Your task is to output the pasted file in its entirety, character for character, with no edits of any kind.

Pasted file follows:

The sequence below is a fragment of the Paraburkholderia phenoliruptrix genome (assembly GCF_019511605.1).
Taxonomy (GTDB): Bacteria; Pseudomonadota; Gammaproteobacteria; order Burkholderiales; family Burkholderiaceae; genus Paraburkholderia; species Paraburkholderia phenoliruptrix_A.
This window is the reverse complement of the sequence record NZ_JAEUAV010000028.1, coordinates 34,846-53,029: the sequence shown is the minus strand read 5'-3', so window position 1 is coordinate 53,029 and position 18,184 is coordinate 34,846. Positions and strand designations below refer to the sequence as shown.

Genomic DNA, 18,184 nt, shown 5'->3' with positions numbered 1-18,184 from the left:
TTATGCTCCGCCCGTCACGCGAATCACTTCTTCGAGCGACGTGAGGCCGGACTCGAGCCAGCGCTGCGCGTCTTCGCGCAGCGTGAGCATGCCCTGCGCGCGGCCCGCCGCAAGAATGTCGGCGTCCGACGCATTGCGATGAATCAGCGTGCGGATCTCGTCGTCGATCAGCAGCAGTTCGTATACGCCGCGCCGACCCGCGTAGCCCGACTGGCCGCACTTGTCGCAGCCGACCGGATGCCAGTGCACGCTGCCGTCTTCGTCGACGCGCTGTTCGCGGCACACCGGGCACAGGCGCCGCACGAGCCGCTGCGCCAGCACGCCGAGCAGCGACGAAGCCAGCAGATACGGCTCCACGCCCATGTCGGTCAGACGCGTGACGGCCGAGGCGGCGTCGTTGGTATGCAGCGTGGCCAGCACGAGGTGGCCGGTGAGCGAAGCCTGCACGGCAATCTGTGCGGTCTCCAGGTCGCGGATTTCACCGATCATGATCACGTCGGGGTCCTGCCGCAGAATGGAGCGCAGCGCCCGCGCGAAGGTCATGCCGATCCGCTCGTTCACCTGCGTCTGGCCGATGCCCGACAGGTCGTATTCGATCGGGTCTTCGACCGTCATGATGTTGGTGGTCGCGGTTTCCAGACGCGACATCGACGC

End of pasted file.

The sequence below is a fragment of the Paraburkholderia phenoliruptrix genome (assembly GCF_019511605.1).
Taxonomy (GTDB): Bacteria; Pseudomonadota; Gammaproteobacteria; order Burkholderiales; family Burkholderiaceae; genus Paraburkholderia; species Paraburkholderia phenoliruptrix_A.
This window is the reverse complement of the sequence record NZ_JAEUAV010000028.1, coordinates 34,846-53,029: the sequence shown is the minus strand read 5'-3', so window position 1 is coordinate 53,029 and position 18,184 is coordinate 34,846. Positions and strand designations below refer to the sequence as shown.

Genomic DNA, 18,184 nt, shown 5'->3' with positions numbered 1-18,184 from the left:
TTATGCTCCGCCCGTCACGCGAATCACTTCTTCGAGCGACGTGAGGCCGGACTCGAGCCAGCGCTGCGCGTCTTCGCGCAGCGTGAGCATGCCCTGCGCGCGGCCCGCCGCAAGAATGTCGGCGTCCGACGCATTGCGATGAATCAGCGTGCGGATCTCGTCGTCGATCAGCAGCAGTTCGTATACGCCGCGCCGACCCGCGTAGCCCGACTGGCCGCACTTGTCGCAGCCGACCGGATGCCAGTGCACGCTGCCGTCTTCGTCGACGCGCTGTTCGCGGCACACCGGGCACAGGCGCCGCACGAGCCGCTGCGCCAGCACGCCGAGCAGCGACGAAGCCAGCAGATACGGCTCCACGCCCATGTCGGTCAGACGCGTGACGGCCGAGGCGGCGTCGTTGGTATGCAGCGTGGCCAGCACGAGGTGGCCGGTGAGCGAAGCCTGCACGGCAATCTGTGCGGTCTCCAGGTCGCGGATTTCACCGATCATGATCACGTCGGGGTCCTGCCGCAGAATGGAGCGCAGCGCCCGCGCGAAGGTCATGCCGATCCGCTCGTTCACCTGCGTCTGGCCGATGCCCGACAGGTCGTATTCGATCGGGTCTTCGACCGTCATGATGTTGGTGGTCGCGGTTTCCAGACGCGACATCGACGC